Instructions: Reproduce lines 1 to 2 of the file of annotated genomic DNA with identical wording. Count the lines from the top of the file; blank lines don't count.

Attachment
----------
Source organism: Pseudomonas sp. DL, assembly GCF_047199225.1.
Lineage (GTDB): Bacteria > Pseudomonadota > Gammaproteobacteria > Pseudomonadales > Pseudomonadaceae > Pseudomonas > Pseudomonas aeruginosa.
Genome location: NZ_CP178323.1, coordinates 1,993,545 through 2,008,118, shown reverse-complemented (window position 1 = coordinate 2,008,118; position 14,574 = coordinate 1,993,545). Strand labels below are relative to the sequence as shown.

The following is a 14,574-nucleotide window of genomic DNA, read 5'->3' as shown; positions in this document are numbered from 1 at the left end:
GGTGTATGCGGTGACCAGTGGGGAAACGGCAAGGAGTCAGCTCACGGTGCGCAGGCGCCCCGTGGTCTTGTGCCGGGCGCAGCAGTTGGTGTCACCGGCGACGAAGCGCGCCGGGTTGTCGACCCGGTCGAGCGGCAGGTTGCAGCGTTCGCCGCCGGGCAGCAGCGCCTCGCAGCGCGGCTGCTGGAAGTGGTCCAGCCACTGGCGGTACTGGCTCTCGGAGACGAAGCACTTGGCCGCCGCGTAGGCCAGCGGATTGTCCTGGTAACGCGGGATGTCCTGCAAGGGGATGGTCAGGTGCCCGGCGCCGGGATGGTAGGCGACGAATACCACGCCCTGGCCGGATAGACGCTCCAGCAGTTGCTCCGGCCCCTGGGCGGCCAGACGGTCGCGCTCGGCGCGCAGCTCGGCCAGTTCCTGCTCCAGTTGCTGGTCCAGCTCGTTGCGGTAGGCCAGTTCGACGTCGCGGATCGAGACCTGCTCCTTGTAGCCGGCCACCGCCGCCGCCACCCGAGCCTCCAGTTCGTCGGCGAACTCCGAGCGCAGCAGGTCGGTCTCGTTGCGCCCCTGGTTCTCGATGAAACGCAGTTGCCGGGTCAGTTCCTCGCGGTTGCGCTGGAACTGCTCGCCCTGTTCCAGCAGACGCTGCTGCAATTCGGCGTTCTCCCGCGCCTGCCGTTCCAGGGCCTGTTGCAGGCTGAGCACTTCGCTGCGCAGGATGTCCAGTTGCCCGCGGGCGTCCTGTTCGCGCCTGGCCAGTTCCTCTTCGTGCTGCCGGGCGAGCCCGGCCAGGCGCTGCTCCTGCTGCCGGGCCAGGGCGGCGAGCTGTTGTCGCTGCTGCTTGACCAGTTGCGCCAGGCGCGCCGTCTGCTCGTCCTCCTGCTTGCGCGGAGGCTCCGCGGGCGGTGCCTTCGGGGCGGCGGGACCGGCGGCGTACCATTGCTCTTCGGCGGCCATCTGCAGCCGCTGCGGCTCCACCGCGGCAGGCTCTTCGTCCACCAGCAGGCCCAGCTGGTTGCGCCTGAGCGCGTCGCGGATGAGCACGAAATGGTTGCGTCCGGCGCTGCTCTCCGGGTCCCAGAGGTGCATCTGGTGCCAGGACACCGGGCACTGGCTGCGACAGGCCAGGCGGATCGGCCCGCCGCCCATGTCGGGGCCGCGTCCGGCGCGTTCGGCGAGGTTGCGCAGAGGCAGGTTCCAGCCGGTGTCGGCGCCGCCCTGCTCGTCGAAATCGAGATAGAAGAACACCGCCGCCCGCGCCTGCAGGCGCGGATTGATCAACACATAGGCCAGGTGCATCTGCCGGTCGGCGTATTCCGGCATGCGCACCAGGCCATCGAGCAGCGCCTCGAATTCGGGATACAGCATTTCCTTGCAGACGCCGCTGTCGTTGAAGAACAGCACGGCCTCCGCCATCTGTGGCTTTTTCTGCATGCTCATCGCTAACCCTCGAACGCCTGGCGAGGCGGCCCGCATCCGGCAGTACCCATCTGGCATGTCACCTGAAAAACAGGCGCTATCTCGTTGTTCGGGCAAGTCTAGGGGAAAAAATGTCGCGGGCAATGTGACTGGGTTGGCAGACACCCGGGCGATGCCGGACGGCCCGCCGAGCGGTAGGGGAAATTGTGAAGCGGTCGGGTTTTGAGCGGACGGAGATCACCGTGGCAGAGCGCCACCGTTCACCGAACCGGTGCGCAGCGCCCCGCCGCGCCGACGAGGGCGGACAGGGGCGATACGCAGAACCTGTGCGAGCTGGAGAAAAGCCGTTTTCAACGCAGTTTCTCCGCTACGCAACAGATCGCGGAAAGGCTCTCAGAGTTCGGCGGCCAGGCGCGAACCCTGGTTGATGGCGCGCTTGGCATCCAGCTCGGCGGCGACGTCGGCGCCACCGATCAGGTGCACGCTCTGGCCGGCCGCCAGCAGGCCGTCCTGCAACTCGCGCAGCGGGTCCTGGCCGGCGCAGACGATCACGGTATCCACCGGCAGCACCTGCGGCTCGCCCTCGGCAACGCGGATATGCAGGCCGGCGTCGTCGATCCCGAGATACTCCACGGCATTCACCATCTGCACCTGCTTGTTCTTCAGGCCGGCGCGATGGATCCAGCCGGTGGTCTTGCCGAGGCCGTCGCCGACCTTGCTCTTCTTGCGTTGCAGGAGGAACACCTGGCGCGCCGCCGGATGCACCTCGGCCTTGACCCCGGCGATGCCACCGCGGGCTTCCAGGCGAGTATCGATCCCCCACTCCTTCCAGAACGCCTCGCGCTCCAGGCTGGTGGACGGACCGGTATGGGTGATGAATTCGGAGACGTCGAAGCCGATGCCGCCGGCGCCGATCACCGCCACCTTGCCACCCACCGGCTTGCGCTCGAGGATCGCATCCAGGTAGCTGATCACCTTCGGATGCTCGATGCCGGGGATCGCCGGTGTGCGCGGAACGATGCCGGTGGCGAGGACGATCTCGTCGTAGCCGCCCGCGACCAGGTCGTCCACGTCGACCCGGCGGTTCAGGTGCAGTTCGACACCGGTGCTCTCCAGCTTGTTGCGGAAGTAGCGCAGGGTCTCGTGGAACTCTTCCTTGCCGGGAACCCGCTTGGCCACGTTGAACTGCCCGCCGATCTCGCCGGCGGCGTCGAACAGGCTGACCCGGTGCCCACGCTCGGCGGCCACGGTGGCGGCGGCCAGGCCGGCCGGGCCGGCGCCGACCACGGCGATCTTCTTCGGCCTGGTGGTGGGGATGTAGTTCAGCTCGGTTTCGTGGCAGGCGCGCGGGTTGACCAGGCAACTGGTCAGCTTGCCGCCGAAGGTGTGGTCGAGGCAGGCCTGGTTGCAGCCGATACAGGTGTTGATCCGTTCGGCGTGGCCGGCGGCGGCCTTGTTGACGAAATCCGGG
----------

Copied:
Source organism: Pseudomonas sp. DL, assembly GCF_047199225.1.
Lineage (GTDB): Bacteria > Pseudomonadota > Gammaproteobacteria > Pseudomonadales > Pseudomonadaceae > Pseudomonas > Pseudomonas aeruginosa.